Faculty Column: Associated Students president finds her responsibility in her identity

Janine Marderian discusses how God has used her job as AS president to stretch her out of her comfort zone.

Janine Marderian and Janine Marderian

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Every spring, Biola’s admissions department hosts informational seminars called “Junior Sessions,” designed to give prospective students an overview of Biola. In order to help high school students envision Biolan life, the admissions department recently added a new feature to their Junior Sessions by incorporating the perspectives of current students.

After speaking at just three sessions, I have realized that trying to explain the whole of Biola culture in 15 minutes is really difficult (shocker). Quite simply, we are a busy campus. But what I have found even more stretching is the exercise of reflecting on my own experience at Biola, and communicating it to a group of total strangers. These sessions have created space for thinking about my own development, and I have been struck by a theme that may not be entirely unique to my experience.

God stretches beyond expectations

It starts with the idea of the unexpected. Throughout high school, I had a distinct conception of what my life would look like during college. Collegiate Janine would have it all: the funniest friends, the 4.0, straight hair (not kidding!) and the captain’s position on my soccer team. This fantasy self is a far cry from the person who I am now, and one of the biggest surprises came this year in my role as AS president.

Interesting fact: I never wanted to end up here. The senior vice president position appealed to me since sophomore year — that was the position I ran for last spring, and that was the position that I gave up when John resigned in November. I was content where I was, but God pushed on different parts of my heart by asking me to very quickly move out of my comfort zone.

My first, and honestly still intuitive, reaction to being displaced was to assume the responsibility that was necessary to “fix it.” Creating stability, answering rumors, reviving trust and even satisfying the journalistic curiosity of the Chimes were my responsibilities. Sure, I had support from my VPs, parents, friends and boyfriend, but at the end of the day, the buck stopped with me. If things didn’t happen, I was the one who needed to have the answer … every time.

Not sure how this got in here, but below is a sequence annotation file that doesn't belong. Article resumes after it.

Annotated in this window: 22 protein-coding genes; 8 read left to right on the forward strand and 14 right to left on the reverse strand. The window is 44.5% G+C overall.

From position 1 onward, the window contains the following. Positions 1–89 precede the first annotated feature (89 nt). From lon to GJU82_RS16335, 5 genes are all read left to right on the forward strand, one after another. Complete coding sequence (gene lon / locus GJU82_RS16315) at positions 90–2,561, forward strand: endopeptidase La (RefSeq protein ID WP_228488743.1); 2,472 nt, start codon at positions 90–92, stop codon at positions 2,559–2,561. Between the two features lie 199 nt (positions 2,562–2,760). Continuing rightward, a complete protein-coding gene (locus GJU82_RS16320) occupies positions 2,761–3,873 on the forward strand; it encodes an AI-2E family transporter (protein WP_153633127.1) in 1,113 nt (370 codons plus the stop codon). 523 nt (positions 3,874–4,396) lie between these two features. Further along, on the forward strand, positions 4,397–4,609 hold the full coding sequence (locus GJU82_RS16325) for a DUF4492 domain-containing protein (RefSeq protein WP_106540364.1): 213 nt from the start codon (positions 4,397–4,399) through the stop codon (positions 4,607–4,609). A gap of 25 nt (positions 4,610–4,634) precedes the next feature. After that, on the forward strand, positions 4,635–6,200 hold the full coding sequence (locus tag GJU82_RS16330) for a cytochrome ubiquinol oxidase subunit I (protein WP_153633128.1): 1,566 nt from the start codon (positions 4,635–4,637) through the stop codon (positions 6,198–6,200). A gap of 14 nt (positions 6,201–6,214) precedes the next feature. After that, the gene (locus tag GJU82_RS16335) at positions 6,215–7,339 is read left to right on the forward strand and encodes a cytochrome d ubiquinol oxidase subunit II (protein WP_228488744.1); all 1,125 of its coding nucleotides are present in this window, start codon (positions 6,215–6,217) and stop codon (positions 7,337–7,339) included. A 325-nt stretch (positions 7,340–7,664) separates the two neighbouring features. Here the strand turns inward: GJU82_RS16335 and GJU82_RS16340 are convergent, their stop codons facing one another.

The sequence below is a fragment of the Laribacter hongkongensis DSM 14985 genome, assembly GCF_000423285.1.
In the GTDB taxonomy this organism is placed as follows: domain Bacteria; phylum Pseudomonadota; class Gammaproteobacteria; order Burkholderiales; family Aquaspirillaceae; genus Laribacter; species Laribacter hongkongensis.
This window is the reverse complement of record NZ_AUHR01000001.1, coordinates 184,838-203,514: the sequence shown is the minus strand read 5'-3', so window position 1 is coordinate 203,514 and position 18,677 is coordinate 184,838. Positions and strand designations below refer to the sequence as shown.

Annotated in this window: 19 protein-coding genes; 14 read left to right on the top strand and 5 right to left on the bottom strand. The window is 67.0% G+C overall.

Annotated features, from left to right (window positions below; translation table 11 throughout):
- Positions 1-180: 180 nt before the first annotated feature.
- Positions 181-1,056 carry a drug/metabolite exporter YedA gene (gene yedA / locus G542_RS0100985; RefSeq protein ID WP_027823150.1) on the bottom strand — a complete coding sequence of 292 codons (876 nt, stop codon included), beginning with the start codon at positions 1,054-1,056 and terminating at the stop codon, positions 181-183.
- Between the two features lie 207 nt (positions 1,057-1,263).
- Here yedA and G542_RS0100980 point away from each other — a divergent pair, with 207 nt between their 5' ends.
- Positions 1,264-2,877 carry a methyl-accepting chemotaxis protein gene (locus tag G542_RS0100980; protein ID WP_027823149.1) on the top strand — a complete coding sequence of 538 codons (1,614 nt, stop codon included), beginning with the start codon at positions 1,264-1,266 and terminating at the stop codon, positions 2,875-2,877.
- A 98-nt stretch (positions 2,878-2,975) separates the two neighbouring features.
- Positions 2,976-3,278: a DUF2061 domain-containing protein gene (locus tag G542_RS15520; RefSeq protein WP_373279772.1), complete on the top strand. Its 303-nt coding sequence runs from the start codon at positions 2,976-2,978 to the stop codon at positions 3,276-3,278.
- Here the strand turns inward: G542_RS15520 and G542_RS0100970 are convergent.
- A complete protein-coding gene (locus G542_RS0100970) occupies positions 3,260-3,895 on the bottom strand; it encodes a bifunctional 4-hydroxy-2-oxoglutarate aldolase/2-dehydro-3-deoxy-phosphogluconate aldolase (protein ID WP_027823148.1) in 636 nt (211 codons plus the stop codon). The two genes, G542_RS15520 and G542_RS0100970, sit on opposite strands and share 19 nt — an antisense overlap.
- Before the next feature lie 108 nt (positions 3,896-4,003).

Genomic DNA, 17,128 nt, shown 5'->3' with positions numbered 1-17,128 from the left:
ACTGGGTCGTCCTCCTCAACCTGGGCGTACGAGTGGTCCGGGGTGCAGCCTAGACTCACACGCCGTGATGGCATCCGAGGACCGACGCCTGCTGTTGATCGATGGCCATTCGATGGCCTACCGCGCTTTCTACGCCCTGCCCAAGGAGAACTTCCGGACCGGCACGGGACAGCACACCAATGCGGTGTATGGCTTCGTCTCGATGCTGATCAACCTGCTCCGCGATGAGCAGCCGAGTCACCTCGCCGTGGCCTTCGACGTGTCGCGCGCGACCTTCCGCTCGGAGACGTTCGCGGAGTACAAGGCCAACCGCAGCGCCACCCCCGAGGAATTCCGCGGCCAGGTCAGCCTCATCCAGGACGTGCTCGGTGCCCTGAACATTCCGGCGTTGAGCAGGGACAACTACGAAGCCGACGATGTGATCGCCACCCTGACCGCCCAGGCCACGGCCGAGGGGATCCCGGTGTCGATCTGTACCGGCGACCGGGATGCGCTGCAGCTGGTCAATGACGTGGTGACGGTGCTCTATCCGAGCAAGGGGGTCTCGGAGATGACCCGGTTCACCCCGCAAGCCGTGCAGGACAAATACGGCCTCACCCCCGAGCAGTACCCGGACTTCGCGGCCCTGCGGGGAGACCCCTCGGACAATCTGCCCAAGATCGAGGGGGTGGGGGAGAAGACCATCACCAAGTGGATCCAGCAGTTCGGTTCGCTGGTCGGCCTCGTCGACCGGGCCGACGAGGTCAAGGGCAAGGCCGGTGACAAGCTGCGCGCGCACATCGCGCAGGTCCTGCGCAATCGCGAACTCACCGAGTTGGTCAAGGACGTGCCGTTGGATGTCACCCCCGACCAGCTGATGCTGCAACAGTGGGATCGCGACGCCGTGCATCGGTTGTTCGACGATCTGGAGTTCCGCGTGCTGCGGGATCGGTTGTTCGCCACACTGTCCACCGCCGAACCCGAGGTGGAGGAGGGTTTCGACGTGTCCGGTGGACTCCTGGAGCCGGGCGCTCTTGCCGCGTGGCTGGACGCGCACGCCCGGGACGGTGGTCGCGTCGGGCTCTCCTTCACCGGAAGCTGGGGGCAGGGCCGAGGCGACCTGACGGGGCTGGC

This is a bad way to live. It operates on one simple piece of sinful thinking: who I am is determined by the work that I do. This attitude didn’t stay confined in my work life. It seeped its way into my school and relationships as well.

Correct placement of responsibility and identity

It should come as no surprise that misplacing my identity resulted in the constant need to fulfill “fix-it” responsibilities. But if Romans 8 is right, my deepest identity lies in nothing other than my status as an adopted, beloved child of God.

So what am I really responsible for at the end of the day? High attendance at AS events? The complete satisfaction of every one of my staff members? A sufficiently interesting opinions column? If I believe Romans 8, the answer to all of those has to be a resounding “no.” God has defined who I am, so my deepest responsibility is to be close to him. My deepest responsibility corresponds precisely to my deepest identity, and when these two things are in their proper places, my lower-level roles and responsibilities will be rightly ordered as well.

Practical experience insists that this is true. If I am soft and open toward God, I listen to and love my staff, and parents and friends, well. If my heart is far from God’s, I serve my own needs and desires without thought for those around me. My individual responsibilities will come and go, but God is eternally strong and eternally faithful. I change. He doesn’t.

This concept is not complicated, nor is it new. But it is true, and it reminds me of how crucial it is to keep a close watch on where I place my responsibility and in whom I place my identity.

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Faculty Column: Associated Students president finds her responsibility in her identity